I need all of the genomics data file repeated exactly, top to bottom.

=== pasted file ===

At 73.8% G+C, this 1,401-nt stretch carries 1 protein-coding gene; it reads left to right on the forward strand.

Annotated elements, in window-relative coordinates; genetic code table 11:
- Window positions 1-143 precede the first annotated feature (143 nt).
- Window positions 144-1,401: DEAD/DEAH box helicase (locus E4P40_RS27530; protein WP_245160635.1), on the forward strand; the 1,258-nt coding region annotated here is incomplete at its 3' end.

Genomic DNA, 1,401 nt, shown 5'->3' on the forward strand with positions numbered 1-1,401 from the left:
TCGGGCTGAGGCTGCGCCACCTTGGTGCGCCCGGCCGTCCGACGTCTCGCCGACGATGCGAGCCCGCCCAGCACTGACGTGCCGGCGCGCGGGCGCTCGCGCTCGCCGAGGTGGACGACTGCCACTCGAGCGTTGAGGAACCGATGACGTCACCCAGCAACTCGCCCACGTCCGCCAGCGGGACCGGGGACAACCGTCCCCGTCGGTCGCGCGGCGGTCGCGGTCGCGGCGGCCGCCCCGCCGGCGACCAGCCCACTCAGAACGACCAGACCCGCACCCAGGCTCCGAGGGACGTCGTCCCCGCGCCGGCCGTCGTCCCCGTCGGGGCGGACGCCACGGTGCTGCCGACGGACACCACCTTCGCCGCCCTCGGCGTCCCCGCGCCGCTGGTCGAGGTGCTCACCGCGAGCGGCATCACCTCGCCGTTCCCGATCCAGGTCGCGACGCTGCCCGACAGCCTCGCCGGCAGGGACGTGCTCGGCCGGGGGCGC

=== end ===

At 73.8% G+C, this 1,401-nt stretch carries 1 protein-coding gene; it reads left to right on the forward strand.

Annotated elements, in window-relative coordinates; genetic code table 11:
- Window positions 1-143 precede the first annotated feature (143 nt).
- Window positions 144-1,401: DEAD/DEAH box helicase (locus E4P40_RS27530; protein WP_245160635.1), on the forward strand; the 1,258-nt coding region annotated here is incomplete at its 3' end.

Genomic DNA, 1,401 nt, shown 5'->3' on the forward strand with positions numbered 1-1,401 from the left:
TCGGGCTGAGGCTGCGCCACCTTGGTGCGCCCGGCCGTCCGACGTCTCGCCGACGATGCGAGCCCGCCCAGCACTGACGTGCCGGCGCGCGGGCGCTCGCGCTCGCCGAGGTGGACGACTGCCACTCGAGCGTTGAGGAACCGATGACGTCACCCAGCAACTCGCCCACGTCCGCCAGCGGGACCGGGGACAACCGTCCCCGTCGGTCGCGCGGCGGTCGCGGTCGCGGCGGCCGCCCCGCCGGCGACCAGCCCACTCAGAACGACCAGACCCGCACCCAGGCTCCGAGGGACGTCGTCCCCGCGCCGGCCGTCGTCCCCGTCGGGGCGGACGCCACGGTGCTGCCGACGGACACCACCTTCGCCGCCCTCGGCGTCCCCGCGCCGCTGGTCGAGGTGCTCACCGCGAGCGGCATCACCTCGCCGTTCCCGATCCAGGTCGCGACGCTGCCCGACAGCCTCGCCGGCAGGGACGTGCTCGGCCGGGGGCGC